|Publication number||US6805411 B2|
|Application number||US 10/372,385|
|Publication date||Oct 19, 2004|
|Filing date||Feb 25, 2003|
|Priority date||Feb 27, 2002|
|Also published as||CA2419642A1, DE10208620C1, EP1340649A2, EP1340649A3, EP1340649B1, US20040021358|
|Publication number||10372385, 372385, US 6805411 B2, US 6805411B2, US-B2-6805411, US6805411 B2, US6805411B2|
|Inventors||Rainer Gramss, Carsten Albracht|
|Original Assignee||Itw Automotive Products Gmbh & Co. Kg|
|Export Citation||BiBTeX, EndNote, RefMan|
|Patent Citations (9), Referenced by (60), Classifications (10), Legal Events (5)|
|External Links: USPTO, USPTO Assignment, Espacenet|
The invention relates to a neck rest for the seats of automobiles as claimed in claim 1.
Commonly, neck rests comprise a cushion member which is displaceably mountable by means of two rods in the back rest of a sear, the rods being inserted in neck rest sleeves of the back rests. The cushion member is retained by a support member which is fixedly connected to the neck rest rods.
As a general rule, neck rests are arranged in a wrong or inadequate manner in a vehicle, in a position which is not always adapted to the driver's or front-seat passengers needs. If an accident occurs by a rear-end collision a large distance between the head and the neck rest causes heavy strains in the nape of the neck, which might result in significant lesions to the nuchal region. In particular, misadjustment is provoked by too low a position of the neck rest on the back of the seat.
It has become known from DE 39 00 495 to provide a displaceable cushion member. It has become known from DE 199 47 309 to provide a front-end pivotable neck rest member which is pivotally supported about an upper horizontal axis and is actuated, for instance, by an airbag.
It is the object of the invention to configure a neck rest with an extendable cushion member in a way such as to assume a position, in a response case, which ensures an efficient interception of forces acting upon the head of a person.
The object is achieved by the features of claim 1.
In the inventive neck rest, a second support member is pivotally supported on the first support member about a lower horizontal axis. The actuation means include spring means which bias the second support member towards the pivoted position. A controllable locking means retains the second support member in an extended position relative to the first support member against the spring. A third support member is displaceably supported on the second support member between a lower and an upper position. The third support means is biased towards the upper position by a second spring means. A controllable second locking means retains the third support member in the lower position, the second locking means being unlocked when the second support member has attained a predetermined pivoting angle. Finally, stop means are provided which act between the second and/or third support member and the first support member when the second and third support members have attained their extended position. The stop means provide for the second and third support members to remain in the extended position and absorb the force when the head exerts an appropriate force towards the first support member.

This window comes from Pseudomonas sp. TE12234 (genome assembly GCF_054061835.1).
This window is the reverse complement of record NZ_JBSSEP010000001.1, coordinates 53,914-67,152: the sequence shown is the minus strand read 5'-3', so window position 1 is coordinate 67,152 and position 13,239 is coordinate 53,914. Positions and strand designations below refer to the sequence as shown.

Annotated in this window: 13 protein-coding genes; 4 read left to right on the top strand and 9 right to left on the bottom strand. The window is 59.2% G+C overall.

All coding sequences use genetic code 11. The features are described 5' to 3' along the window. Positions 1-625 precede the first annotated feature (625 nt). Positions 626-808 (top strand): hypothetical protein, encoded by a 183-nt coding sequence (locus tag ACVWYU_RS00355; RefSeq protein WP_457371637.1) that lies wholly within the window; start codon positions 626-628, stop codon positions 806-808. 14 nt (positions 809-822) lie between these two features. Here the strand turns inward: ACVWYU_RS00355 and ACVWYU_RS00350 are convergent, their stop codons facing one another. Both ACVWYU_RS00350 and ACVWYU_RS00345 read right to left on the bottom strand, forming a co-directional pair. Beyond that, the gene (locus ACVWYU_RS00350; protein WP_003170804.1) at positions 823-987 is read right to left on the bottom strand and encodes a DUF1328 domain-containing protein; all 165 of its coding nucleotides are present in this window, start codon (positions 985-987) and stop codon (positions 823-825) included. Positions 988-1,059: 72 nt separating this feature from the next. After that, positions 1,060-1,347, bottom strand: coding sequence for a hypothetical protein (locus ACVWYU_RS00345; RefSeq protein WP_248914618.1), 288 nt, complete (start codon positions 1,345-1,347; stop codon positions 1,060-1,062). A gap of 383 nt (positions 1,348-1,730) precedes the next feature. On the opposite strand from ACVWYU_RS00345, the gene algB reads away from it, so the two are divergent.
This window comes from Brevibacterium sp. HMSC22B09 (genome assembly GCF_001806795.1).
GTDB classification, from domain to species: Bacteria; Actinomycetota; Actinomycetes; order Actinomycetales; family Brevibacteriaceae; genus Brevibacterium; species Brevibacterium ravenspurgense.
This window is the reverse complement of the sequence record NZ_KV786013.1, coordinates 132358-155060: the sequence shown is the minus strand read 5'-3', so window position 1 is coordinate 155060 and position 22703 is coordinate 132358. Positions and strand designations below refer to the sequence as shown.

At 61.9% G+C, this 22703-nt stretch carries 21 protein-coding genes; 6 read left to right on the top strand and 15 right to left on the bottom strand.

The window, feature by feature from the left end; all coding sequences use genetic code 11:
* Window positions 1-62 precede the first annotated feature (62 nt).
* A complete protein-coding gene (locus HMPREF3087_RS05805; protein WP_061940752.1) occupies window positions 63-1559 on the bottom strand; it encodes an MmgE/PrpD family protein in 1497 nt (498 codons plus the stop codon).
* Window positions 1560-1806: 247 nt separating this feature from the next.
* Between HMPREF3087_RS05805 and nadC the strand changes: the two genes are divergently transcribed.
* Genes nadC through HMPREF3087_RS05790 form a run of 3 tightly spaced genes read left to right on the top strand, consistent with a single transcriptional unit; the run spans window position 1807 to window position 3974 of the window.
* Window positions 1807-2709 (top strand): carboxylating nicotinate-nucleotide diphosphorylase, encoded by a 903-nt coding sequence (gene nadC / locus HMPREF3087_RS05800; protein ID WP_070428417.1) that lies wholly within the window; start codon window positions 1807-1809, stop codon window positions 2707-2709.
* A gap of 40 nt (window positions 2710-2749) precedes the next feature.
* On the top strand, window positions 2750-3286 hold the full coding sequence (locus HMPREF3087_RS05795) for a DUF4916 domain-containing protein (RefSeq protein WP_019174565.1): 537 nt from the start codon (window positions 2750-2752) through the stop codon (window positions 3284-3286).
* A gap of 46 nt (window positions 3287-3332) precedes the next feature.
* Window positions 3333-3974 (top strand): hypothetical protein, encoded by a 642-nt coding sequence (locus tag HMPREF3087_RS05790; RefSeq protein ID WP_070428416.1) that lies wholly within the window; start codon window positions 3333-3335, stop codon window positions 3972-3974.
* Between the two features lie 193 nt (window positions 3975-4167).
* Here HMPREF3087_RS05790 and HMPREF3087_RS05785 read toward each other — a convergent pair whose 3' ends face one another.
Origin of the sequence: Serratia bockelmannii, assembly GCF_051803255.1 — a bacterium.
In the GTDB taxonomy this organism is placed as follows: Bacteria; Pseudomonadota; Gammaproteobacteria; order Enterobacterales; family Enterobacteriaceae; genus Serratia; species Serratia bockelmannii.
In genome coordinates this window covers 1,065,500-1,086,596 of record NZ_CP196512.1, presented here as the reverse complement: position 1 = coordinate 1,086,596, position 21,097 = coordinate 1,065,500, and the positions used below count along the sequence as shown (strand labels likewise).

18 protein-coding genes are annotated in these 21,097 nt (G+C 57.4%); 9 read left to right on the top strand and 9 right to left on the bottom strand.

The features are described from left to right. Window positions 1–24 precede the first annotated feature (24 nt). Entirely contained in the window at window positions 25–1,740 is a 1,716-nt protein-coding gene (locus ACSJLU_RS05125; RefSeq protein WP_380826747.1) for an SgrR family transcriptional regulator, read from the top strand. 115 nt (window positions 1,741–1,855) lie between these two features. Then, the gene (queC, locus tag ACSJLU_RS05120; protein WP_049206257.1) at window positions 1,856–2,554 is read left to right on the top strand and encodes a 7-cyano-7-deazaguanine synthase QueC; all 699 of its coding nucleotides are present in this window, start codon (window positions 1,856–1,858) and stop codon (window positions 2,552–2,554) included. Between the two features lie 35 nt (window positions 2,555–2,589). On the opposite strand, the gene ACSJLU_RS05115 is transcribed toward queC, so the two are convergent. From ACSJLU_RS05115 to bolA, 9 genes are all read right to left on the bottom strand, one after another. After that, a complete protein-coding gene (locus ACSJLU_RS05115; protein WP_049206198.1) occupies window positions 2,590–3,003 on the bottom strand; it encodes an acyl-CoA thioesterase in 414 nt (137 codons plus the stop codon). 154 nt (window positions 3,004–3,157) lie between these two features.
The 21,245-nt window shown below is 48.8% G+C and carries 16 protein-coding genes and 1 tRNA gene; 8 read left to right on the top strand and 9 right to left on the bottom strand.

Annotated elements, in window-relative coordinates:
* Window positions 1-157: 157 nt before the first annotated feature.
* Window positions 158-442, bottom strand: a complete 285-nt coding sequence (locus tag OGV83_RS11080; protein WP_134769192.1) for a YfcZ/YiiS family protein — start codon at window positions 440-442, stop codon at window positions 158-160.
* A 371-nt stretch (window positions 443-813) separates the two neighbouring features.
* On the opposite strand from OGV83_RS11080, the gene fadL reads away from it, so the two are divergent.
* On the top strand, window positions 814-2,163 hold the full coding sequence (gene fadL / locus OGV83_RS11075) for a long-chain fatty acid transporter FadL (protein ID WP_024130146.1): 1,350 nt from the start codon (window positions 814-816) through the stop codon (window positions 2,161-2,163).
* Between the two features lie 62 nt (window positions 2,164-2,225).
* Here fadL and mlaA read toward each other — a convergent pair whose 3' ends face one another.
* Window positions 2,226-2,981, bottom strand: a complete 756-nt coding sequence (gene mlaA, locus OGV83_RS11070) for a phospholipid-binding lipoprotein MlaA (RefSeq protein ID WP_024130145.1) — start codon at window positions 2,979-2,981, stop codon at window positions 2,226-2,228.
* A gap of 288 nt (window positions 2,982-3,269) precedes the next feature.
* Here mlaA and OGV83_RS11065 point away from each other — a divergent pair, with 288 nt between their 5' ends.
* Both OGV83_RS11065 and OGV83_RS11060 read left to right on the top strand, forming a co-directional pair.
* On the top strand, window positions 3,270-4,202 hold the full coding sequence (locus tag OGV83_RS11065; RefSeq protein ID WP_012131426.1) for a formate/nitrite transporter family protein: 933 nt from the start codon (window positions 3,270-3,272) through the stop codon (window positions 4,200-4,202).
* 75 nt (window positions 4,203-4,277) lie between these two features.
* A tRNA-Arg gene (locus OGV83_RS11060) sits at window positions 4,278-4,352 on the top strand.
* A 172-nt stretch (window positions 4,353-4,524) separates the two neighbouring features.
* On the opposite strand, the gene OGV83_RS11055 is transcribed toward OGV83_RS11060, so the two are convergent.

The fact that a second support member is provided may ensure that the third support member has an optimum position relatively close to the head in which the nape of the neck or the back of the head of a person sitting on the seat shoots to the rear because of a collision bump. Although the second support member will then be extended to the front towards the sitting person the second support member is directly or obliquely pushed to the top so that a bump acting towards the head of the sitting person will not occur. In fact, when supported appropriately, the third support member helps achieve a position in which an optimum force absorption is attained with the sitting person facing no risk of injury.